The distillation process is only half the battle when it comes to producing a fantastic blend of whisky. The majority of flavours and aromas develop throughout the aging process, which will last for years, or even decades. Over the course of the process, the charred or toasted barrel will filter away unwanted tastes while imparting its own signature flavour into the blend.
While bourbon is required by law to be aged in new oak barrels, Scotch is typically aged in barrels previously used for bourbons, sherrys, ports, whiskies, or any number of other potential wines. This is just one of the many differences that help the two types of whisky develop their own distinct flavours.
In addition to the type of barrels used, the amount of time that the blend is aged for, and the climate in which it was aged, has a huge impact on the final product. In climates that have extreme temperature shifts or are high in humidity, the blend will age at a considerably faster rate than those found in the cooler Scottish regions. For this reason, a good bourbon may be aged between 6 to 10 years, whereas a Scotch Whisky may reach its prime at around 20 years old.
Due to the complexity of the ageing process, this will be covered in far greater detail in future articles.
Now that we have moved our way past all the nitty gritty information we can get to the fun bit. What is the best way to drink the whisky.
Keeping things simple, ‘neat’ refers to drinking whisky at room temperature without any form of additives. The logic behind this, is to experience the drink as the distiller originally intended it to be tasted. This may however be a little harsh for someone new to drinking whisky and should maybe be left to seasoned veterans. To get the best from a whisky, it is recommended that you warm the glass with your hands, thus releasing different flavours and aromas with each sip.
Adding a few drops of distilled or spring water will do two things to your whisky’s flavour: soften and open. Most noticeably, the water will soften the drink enough to be a little more palatable for those who want to avoid the harsher flavours involved when drinking whisky neat. However, it will also open the flavours and aromas within the whisky, allowing you to experience everything the blend can offer. Many experts believe this is the best way to truly appreciate whisky.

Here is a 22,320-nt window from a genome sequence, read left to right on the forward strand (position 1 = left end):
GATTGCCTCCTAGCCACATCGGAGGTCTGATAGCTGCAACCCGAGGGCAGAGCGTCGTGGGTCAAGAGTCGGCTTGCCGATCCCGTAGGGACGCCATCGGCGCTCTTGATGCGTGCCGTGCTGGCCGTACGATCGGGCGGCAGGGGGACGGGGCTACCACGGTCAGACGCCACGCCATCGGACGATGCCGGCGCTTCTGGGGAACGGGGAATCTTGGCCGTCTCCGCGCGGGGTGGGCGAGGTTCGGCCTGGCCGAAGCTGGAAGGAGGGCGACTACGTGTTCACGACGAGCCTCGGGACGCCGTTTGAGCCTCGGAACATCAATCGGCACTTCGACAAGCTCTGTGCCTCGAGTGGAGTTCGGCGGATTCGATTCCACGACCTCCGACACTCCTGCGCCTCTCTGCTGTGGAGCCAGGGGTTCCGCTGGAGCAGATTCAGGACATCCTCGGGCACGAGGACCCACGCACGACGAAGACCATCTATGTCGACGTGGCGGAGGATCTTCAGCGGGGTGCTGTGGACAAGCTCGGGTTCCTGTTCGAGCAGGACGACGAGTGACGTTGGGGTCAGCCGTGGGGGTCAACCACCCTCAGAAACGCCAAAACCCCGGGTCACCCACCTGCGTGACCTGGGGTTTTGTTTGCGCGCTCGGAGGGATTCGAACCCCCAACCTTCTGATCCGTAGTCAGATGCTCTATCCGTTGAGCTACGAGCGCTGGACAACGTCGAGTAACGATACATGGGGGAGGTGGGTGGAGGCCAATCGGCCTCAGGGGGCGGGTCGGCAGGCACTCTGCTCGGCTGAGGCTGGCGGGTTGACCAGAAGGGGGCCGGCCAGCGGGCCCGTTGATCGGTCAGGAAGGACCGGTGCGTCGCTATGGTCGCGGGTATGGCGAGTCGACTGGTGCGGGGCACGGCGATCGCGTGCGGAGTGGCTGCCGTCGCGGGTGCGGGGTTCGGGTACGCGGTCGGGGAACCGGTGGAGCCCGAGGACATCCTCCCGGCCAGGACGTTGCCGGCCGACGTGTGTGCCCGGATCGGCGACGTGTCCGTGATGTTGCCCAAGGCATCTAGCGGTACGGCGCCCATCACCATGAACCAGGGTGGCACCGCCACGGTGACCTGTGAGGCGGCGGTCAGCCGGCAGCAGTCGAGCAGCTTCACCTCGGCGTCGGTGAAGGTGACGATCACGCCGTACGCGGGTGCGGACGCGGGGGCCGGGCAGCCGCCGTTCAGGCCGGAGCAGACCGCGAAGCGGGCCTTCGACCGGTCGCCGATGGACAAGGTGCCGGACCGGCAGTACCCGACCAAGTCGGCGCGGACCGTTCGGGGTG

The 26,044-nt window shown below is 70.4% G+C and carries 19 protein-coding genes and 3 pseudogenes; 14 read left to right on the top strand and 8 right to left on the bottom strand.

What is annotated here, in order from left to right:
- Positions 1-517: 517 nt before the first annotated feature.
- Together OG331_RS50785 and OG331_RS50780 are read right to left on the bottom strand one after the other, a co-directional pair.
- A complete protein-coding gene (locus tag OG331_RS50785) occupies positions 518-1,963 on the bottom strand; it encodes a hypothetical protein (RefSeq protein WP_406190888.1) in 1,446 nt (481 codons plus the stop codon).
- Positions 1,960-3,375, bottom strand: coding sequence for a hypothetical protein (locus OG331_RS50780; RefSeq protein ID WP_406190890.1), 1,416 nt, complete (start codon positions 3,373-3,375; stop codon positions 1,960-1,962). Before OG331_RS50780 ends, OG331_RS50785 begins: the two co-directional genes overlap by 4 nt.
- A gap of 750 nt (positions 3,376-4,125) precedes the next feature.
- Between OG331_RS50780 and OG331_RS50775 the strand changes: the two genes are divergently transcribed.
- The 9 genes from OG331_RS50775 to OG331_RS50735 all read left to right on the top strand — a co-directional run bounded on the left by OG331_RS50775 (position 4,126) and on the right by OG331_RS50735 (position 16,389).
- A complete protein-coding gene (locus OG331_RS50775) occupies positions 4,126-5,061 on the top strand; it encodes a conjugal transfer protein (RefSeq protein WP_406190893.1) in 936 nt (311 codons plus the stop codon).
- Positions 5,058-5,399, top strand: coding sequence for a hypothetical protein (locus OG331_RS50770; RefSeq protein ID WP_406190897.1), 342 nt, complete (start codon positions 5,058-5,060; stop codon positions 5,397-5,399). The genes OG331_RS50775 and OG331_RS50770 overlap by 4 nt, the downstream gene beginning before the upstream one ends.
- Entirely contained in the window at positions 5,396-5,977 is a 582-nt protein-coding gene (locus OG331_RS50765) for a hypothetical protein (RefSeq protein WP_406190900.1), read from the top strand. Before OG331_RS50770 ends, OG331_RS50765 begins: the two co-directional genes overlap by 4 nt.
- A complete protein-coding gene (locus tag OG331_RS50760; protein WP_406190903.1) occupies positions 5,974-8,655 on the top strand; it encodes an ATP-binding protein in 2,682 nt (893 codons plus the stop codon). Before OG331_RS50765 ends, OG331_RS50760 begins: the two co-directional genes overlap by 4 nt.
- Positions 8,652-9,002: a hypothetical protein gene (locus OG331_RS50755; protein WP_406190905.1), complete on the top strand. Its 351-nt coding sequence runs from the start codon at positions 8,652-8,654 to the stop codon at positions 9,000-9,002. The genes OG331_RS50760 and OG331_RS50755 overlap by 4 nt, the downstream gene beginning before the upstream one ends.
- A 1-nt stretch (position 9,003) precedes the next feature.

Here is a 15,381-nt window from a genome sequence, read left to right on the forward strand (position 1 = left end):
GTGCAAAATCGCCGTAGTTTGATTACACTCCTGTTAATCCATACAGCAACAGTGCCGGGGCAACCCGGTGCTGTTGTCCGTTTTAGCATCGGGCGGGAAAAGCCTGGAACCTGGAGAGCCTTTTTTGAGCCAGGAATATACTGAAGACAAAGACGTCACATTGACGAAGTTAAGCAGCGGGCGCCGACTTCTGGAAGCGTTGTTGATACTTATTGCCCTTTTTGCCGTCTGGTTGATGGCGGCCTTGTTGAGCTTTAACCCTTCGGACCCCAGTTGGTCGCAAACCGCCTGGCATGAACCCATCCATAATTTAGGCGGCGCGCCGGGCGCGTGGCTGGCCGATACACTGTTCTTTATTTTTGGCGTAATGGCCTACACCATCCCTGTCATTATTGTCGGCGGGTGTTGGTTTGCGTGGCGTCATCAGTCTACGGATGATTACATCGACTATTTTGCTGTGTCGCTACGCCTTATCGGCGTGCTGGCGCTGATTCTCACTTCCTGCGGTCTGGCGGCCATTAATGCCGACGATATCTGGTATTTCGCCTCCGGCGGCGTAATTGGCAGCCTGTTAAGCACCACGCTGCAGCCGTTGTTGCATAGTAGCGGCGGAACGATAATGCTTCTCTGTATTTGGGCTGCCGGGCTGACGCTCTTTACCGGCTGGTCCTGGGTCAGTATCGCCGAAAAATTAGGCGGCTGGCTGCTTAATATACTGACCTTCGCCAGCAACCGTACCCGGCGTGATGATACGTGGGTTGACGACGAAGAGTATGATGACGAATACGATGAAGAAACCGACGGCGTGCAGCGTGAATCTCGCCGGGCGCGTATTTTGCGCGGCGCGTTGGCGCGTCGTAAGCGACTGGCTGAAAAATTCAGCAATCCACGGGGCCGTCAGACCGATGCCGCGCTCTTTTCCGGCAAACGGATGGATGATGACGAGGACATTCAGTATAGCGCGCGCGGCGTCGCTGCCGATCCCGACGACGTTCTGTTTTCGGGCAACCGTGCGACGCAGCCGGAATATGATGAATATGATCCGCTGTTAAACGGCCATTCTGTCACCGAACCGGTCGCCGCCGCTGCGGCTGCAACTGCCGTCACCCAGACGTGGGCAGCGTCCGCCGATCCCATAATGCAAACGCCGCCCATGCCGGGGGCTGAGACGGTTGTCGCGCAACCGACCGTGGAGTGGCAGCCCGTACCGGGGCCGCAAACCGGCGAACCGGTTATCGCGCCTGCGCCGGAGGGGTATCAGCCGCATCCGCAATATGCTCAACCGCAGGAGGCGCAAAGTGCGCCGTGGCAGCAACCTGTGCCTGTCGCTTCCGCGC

On the Rocks:
While adding a few drops of water may bring the best out of a whisky, ice frequently causes too much dilution. If you still wish to cool your whisky down, it is best to either use larger ice cubes that will defrost slower, or consider using whisky stones.
By far the least traditional way to drink whisky, but who doesn’t enjoy a good cocktail every now and then. If this is the route you take, we recommend that you use a mid-range, blended bourbon whisky, and try making an Old Fashioned.
OLD FASHIONED COCKTAIL RECIPE
1-2 dashes Angostura Bitters
Orange Peel Garnish
Place sugar cube in an old fashioned glass.
Soak with a few drops angostura bitters and add a few drops of water.
Add 60ml of whisky/bourbon and stir until the sugar dissolves.
Add 2-3 large ice cubes and stir until chilled.
Garnish and enjoy.
Australian Whisky Recommendations
Mid Range: Under $100
Starward Wine Cask Single Malt Whisky 700mL
Hellyers Road 10 Year Old Original Single Malt Whisky 700mL
Smith's Angaston 12 Year Old Whisky 700mL
High End: Under $200
Lark Single Cask Whisky 500ml
Tiger Snake Australian Whisky 700ml
Nant Single Malt Whisky 500mL
Sullivans Cove Single Cask French Oak Whisky 700mL
About the Author
Edwin Wise is an aspiring writer. He has a keen passion for men’s fashion, travel, and a good Old Fashioned. (Follow him on Instagram)